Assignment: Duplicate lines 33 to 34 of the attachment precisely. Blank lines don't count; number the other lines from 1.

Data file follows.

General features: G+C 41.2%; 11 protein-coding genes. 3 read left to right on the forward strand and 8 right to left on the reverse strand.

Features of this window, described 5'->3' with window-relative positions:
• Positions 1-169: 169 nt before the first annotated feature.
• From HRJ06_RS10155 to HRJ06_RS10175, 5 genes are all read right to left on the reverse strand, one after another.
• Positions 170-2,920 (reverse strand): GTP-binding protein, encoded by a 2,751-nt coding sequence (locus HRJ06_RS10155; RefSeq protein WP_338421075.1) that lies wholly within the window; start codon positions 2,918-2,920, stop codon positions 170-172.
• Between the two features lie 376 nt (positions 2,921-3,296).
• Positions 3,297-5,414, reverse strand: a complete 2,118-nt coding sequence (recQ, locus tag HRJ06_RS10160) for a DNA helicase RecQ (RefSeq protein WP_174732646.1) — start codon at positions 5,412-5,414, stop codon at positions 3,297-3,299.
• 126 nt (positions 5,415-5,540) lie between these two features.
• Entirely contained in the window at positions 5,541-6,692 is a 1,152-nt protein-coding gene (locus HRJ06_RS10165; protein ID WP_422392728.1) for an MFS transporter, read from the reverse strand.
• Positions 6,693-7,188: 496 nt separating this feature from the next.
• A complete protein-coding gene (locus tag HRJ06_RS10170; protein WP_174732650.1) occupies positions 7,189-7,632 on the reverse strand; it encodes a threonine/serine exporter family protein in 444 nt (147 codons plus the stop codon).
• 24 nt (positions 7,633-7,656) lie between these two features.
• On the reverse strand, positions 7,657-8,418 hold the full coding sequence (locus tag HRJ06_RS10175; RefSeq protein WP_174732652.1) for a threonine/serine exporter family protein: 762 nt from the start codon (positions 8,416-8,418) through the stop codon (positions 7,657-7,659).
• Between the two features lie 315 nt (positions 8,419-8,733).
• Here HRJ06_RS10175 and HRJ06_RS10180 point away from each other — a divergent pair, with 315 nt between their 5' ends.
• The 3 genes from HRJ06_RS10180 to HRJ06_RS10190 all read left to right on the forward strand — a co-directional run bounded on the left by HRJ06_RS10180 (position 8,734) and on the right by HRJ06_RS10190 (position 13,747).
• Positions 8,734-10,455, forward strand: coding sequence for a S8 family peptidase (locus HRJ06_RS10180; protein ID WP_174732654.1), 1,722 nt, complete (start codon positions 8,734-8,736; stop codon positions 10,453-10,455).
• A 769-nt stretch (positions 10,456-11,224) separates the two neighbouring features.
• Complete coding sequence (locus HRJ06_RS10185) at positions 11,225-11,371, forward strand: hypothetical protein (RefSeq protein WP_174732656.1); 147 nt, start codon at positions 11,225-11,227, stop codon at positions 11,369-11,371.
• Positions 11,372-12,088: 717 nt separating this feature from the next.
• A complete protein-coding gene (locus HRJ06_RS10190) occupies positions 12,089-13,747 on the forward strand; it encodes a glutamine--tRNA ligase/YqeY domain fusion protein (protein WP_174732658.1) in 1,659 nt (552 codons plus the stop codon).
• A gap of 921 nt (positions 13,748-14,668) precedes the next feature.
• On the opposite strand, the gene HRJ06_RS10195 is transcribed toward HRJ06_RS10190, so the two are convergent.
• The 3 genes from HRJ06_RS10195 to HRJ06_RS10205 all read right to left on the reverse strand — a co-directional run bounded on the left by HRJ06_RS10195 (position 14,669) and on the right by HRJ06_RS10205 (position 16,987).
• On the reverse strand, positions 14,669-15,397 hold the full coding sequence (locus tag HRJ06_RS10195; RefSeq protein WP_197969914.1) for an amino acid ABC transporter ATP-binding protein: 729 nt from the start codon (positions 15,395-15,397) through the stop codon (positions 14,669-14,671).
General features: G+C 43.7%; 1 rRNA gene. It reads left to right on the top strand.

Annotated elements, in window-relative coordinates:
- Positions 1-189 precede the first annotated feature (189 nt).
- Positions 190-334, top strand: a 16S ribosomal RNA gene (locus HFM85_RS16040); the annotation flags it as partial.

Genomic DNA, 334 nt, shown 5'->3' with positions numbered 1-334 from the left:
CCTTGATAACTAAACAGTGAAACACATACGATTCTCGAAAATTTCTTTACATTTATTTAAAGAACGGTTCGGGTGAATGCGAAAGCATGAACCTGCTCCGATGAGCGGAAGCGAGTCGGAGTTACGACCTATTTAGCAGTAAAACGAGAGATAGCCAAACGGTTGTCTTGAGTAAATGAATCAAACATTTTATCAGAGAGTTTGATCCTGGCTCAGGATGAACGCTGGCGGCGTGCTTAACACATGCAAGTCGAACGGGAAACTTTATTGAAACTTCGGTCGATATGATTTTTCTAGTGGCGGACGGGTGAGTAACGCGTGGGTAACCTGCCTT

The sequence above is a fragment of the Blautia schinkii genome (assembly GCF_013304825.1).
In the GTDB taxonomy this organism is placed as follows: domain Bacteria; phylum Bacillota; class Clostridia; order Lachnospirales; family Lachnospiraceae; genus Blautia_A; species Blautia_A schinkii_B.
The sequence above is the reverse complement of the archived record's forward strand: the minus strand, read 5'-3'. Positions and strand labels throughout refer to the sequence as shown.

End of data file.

In the GTDB taxonomy this organism is placed as follows: domain Bacteria; phylum Bacillota; class Clostridia; order Lachnospirales; family Lachnospiraceae; genus Blautia_A; species Blautia_A schinkii_B.
The sequence above is the reverse complement of the archived record's forward strand: the minus strand, read 5'-3'. Positions and strand labels throughout refer to the sequence as shown.